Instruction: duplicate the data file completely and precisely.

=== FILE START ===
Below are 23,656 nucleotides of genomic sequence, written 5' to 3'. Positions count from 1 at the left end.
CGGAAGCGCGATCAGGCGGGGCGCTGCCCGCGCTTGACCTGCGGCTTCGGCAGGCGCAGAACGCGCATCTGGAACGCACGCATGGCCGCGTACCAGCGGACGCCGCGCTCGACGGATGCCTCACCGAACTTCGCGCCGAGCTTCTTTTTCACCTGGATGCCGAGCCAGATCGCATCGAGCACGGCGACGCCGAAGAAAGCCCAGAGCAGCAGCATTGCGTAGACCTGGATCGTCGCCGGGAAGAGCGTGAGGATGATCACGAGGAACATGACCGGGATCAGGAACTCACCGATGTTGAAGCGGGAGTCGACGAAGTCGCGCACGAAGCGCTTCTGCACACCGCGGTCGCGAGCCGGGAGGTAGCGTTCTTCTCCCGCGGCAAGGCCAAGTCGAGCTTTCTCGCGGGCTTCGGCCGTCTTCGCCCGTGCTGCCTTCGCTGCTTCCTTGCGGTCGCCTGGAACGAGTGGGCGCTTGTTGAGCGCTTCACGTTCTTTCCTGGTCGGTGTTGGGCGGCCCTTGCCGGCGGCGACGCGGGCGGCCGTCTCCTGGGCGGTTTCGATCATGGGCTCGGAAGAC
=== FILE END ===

Below are 23,656 nucleotides of genomic sequence, written 5' to 3'. Positions count from 1 at the left end.
CGGAAGCGCGATCAGGCGGGGCGCTGCCCGCGCTTGACCTGCGGCTTCGGCAGGCGCAGAACGCGCATCTGGAACGCACGCATGGCCGCGTACCAGCGGACGCCGCGCTCGACGGATGCCTCACCGAACTTCGCGCCGAGCTTCTTTTTCACCTGGATGCCGAGCCAGATCGCATCGAGCACGGCGACGCCGAAGAAAGCCCAGAGCAGCAGCATTGCGTAGACCTGGATCGTCGCCGGGAAGAGCGTGAGGATGATCACGAGGAACATGACCGGGATCAGGAACTCACCGATGTTGAAGCGGGAGTCGACGAAGTCGCGCACGAAGCGCTTCTGCACACCGCGGTCGCGAGCCGGGAGGTAGCGTTCTTCTCCCGCGGCAAGGCCAAGTCGAGCTTTCTCGCGGGCTTCGGCCGTCTTCGCCCGTGCTGCCTTCGCTGCTTCCTTGCGGTCGCCTGGAACGAGTGGGCGCTTGTTGAGCGCTTCACGTTCTTTCCTGGTCGGTGTTGGGCGGCCCTTGCCGGCGGCGACGCGGGCGGCCGTCTCCTGGGCGGTTTCGATCATGGGCTCGGAAGAC